Extended Service Hours Now Open Sunday!

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Extended Service Hours: Now Open Sunday

We keep looking for ways to provide you with the best service available. That’s why we are excited to announce that our new service hours are Monday through Friday from 7am-7pm, Saturdays from 7am – 6pm and Sundays from 9am – 5:30pm.

We know your schedule is busy and that sometimes there’s not enough time to get everything done. Now you can schedule your vehicle repairs and maintenance whenever it is most convenient for you.

For more information, please call us at (866) 822-9314 or schedule your service online at https://www.hondaoakland.com/service-scheduler.htm

Honda Named Best Overall Brand and Best Value

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Can You Repair That Tire Puncture?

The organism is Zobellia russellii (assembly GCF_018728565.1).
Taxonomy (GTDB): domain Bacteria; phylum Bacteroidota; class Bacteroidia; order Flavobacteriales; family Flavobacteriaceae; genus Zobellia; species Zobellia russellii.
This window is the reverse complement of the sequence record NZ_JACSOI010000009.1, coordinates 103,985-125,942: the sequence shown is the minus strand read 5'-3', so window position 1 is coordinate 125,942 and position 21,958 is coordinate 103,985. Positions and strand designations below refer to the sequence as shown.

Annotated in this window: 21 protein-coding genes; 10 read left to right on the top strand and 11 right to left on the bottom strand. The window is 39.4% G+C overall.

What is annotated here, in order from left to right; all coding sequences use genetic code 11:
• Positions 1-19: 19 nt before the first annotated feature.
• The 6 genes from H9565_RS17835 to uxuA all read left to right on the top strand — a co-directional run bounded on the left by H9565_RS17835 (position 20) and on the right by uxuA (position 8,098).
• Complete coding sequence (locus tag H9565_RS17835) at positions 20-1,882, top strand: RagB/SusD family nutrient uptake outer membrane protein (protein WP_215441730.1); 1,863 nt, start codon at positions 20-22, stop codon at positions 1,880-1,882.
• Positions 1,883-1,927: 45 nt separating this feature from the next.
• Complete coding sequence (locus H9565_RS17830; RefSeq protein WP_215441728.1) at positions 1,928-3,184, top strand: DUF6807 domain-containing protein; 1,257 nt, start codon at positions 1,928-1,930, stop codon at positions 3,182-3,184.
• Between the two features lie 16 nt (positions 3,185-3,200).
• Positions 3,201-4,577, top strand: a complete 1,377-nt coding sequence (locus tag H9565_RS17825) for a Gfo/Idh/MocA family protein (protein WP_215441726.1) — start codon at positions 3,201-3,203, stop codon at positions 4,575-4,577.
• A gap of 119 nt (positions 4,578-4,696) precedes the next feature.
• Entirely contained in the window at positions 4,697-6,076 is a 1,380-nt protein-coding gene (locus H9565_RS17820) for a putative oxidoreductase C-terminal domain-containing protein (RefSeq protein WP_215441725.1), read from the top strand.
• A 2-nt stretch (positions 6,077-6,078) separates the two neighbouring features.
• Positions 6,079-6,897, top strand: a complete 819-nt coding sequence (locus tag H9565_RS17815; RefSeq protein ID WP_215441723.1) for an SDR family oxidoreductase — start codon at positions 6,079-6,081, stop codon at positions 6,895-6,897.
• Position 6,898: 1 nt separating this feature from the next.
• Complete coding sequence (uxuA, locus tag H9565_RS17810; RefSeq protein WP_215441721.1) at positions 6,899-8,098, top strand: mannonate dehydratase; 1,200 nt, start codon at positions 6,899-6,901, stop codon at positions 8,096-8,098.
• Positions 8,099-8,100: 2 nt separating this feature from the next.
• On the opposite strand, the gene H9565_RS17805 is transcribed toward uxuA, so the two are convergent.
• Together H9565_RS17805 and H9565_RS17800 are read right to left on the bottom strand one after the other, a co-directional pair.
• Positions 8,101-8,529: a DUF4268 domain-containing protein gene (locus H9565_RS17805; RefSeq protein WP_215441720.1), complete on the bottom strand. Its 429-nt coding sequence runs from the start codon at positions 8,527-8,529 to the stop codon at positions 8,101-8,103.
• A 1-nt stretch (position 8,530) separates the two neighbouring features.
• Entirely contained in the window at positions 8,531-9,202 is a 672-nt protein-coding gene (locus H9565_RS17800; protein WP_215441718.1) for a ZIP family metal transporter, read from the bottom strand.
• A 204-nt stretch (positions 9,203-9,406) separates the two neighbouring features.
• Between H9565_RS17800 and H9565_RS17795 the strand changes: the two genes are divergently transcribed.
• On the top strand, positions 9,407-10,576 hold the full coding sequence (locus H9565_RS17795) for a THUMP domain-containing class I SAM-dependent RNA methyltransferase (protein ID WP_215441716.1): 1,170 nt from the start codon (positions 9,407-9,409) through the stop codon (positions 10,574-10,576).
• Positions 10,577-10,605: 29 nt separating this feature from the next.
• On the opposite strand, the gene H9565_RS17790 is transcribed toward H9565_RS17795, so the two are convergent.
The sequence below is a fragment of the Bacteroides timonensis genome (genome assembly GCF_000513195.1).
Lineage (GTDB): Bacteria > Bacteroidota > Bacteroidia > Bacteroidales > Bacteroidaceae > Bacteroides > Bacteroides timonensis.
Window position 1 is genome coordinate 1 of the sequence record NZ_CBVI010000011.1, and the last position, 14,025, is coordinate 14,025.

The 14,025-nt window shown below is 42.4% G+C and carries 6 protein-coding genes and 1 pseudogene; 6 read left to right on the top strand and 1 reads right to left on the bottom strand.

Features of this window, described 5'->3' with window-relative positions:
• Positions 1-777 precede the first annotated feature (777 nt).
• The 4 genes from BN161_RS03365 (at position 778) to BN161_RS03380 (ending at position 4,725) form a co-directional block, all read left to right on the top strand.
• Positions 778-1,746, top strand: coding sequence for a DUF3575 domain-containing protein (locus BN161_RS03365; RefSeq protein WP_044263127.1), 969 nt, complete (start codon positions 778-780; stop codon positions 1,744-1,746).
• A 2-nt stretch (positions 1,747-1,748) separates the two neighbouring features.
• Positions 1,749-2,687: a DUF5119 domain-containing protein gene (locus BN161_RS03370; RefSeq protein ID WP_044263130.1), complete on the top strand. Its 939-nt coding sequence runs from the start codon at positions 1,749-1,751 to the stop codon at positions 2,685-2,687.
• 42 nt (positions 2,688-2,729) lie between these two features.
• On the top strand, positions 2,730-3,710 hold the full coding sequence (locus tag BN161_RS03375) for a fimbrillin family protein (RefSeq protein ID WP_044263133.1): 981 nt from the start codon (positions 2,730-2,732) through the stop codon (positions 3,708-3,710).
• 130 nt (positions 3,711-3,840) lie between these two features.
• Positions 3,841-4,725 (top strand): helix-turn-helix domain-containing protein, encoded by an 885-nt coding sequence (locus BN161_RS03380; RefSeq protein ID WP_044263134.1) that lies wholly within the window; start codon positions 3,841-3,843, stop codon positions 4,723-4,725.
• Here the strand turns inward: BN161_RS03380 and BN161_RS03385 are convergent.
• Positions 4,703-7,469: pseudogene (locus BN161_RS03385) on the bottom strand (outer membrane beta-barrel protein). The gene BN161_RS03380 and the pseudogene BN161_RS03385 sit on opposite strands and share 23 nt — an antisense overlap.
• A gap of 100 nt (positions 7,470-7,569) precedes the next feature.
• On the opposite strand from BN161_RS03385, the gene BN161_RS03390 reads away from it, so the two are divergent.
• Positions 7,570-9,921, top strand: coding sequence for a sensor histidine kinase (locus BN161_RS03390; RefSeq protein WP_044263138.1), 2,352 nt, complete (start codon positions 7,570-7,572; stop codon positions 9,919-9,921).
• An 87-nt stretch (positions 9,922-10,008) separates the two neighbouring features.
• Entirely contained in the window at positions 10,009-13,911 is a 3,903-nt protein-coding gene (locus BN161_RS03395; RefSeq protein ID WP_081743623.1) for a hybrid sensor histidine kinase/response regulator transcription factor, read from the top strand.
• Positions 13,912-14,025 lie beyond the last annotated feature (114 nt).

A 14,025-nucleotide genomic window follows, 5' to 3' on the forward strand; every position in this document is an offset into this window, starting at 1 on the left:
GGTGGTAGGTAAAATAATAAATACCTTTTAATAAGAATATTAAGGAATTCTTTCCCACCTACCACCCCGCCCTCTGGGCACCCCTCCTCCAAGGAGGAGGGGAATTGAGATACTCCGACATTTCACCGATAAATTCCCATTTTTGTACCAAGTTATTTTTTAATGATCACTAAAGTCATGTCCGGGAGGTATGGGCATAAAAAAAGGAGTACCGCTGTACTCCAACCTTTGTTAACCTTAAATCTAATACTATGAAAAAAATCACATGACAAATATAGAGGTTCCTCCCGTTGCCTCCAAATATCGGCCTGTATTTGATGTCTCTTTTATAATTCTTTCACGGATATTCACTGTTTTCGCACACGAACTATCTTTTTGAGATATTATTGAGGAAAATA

Nail in your tire? It’s important to know whether a puncture can be repaired or if the tire needs to be replaced. This video gives a simple explanation to help you understand when a repair is possible.

Tire punctures can only be repaired in the tread area and should not be more than a quarter inch in diameter.

Note: Quick DIY repairs do exist, but long-term repairs can only be completed by removing the tire from the wheel. A patch must be applied to seal the inner liner and the tire should be inspected for further damage.

Why Cheaper Gas May Cost You More Money